Dustin Chandler, a Realtor and Pelham police officer, went to Montgomery to lobby for the legislation. The original version of the bill would have given people with seizure disorders a justifiable defense if charged with drug possession over the oil. It quickly ran into stumbling blocks because of concerns about patient safety and political fears of approving a medicinal marijuana bill in an election year. "You know this and I know this, it provided the Republicans some political cover," Dustin Chandler said of using a university study. However, he said the involvement of university doctors means that dosage and potency are controlled. Both are major pluses for patient safety, he said, in addition to looking for scientific evidence about the oil's effectiveness.

"I just wish it was a broader bill. I think we can push for that once we get this started and start letting doctors determine whether this is a valid treatment for these disorders," Dustin Chandler said.

The Food and Drug Administration sent UAB letters this month greenlighting the two studies, one for children and one for adults. UAB spokesman Bob Shepard said the FDA requested some changes in the protocol and those will go before a review board next month. Unlike studies in which some patients are given placebos, the UAB study will provide the oil to all participants. More than 400 people at one point had expressed interest, he said.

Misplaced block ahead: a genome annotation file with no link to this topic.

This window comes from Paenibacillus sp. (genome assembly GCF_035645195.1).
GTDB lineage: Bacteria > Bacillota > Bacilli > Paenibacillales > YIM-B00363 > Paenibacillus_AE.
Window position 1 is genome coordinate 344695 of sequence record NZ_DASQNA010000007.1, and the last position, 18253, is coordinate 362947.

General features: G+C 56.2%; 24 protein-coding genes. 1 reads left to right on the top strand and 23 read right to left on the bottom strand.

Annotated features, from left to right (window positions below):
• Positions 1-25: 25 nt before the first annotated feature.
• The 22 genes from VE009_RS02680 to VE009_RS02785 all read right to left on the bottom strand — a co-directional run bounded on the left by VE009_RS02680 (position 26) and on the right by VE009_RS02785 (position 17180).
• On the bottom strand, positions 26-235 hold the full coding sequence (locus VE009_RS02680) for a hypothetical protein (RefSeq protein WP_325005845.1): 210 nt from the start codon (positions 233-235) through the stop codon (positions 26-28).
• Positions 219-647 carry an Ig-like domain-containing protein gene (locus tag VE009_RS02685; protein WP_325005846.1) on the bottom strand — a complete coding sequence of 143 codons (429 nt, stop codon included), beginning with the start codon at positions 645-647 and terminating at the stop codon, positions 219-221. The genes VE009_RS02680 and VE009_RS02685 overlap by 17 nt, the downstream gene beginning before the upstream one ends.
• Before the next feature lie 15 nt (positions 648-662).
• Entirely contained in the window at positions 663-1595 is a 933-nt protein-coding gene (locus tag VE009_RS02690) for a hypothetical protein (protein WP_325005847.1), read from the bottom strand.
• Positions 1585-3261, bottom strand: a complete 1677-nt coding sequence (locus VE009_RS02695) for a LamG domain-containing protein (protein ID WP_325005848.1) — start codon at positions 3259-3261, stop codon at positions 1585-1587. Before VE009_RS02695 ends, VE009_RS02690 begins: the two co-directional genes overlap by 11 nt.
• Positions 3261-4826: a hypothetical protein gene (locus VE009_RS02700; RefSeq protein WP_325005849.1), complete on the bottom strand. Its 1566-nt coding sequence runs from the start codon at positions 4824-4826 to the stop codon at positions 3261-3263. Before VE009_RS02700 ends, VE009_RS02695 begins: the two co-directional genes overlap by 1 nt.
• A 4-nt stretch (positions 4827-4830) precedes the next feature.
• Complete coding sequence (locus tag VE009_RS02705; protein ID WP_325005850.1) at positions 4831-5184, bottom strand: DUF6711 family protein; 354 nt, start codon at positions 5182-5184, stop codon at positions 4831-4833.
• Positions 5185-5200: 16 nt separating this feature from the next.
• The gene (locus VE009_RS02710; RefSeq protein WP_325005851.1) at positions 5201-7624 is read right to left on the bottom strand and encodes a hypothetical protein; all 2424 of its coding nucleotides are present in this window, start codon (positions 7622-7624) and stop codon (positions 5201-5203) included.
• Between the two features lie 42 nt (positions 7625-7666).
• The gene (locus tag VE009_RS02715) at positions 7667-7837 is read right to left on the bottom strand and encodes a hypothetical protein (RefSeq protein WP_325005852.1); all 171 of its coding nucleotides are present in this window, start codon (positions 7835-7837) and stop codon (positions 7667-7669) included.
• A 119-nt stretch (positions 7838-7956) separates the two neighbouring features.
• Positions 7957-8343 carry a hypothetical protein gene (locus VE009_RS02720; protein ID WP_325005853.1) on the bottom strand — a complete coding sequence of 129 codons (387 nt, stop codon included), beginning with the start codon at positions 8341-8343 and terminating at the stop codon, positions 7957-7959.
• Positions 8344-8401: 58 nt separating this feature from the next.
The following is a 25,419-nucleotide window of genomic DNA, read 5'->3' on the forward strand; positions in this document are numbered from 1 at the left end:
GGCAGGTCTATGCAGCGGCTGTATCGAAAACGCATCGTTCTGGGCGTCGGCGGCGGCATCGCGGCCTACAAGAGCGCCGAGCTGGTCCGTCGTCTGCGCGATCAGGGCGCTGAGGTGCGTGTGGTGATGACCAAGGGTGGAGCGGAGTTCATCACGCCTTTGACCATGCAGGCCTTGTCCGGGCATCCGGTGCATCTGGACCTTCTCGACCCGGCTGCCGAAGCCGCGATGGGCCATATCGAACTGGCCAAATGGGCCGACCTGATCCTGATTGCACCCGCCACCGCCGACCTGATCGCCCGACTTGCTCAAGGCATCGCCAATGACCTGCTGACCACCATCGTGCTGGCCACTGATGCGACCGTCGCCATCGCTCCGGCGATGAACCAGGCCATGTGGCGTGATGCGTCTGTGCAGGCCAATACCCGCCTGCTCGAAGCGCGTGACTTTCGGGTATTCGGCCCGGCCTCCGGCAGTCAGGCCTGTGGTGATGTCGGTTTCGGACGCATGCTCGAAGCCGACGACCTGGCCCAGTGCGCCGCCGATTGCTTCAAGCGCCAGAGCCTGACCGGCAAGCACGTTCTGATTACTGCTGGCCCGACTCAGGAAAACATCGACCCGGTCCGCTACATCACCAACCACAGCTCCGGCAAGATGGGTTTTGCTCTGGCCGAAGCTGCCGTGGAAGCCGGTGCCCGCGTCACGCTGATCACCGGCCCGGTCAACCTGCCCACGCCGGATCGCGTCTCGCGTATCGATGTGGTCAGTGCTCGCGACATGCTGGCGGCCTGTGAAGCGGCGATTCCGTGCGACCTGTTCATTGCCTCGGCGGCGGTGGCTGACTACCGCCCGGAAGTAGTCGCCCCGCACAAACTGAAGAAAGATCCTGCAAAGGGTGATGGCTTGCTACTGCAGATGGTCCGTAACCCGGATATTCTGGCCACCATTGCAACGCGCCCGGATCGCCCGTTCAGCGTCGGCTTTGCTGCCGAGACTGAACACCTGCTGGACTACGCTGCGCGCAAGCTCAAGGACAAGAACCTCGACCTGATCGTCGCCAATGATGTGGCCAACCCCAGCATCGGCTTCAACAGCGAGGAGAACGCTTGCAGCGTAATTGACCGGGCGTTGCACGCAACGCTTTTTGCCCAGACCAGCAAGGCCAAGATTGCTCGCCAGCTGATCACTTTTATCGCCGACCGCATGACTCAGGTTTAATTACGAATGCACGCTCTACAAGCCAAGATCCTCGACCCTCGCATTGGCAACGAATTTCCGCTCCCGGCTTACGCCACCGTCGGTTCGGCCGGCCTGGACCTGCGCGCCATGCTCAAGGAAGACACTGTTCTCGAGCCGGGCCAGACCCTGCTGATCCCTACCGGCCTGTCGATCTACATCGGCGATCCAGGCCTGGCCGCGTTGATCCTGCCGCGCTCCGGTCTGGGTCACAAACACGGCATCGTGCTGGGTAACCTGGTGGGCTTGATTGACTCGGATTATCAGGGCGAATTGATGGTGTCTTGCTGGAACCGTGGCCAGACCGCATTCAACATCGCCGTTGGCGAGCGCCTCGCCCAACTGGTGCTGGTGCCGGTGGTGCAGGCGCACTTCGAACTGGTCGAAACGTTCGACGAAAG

One of them is Amy Young of Wetumpka. She hopes the oil can help her 3-year-old daughter Eleanor, nicknamed "Leni." who can have a dozen major seizures a day, even on heavy doses of anti-seizure medication.

"We have been on everything. We have tried everything," Young said. "I hope and pray, first, that we get into the study and next that she gets some relief," Young said.

Leni had a stroke before she was born that destroyed all but about 10 percent of her brain. Still, she was progressing normally as an infant -- laughing, rolling over and reaching -- until the seizures started happening when she was about seven months old. Doctors didn't think she would live and advised hospice. But the family brought Leni home instead, preparing to say good-bye, but hoping for a miracle.

Today, Leni, like most 3-year-olds, sings along to Frozen's "Let it Go" but in "her own language." She likes looking at a neighbor's Christmas light display, synchronized to the sounds of the same Disney film. But Young describes a two steps forward, two steps back existence. Leni will regain a basic baby skill, like rolling over, only to have it wiped out when she has a severe round of seizures.

Parents say they realize the oil might not be a miracle cure. It is hope, where hope hasn't existed before.

"We know it's not a cure for her seizures. We don't even know if it will help her seizures. All we can do is pray that it is going to work for her," Amy Chandler said.

Her doctors have said that Carly will "write her own story" but Amy Chandler also worries that the seizures, if uncontrolled, could wipe out the abilities she does have.

Carly takes physical therapy several times a week to try to build her strength. On this day, she howls in protest as her physical therapist Daphne Wallace adjusts a walker that holds Carly upright. Protests aside, Carly slowly moves one pink sneakered foot forward and then the other.

"She's stepping more," Wallace says. "Good girl, Carly. I know. I know," Wallace coos encouragingly.

The walker inches slowly down the hallway.

Copyright © The Associated Press. All rights reserved. This material may not be published, broadcast, rewritten or redistributed.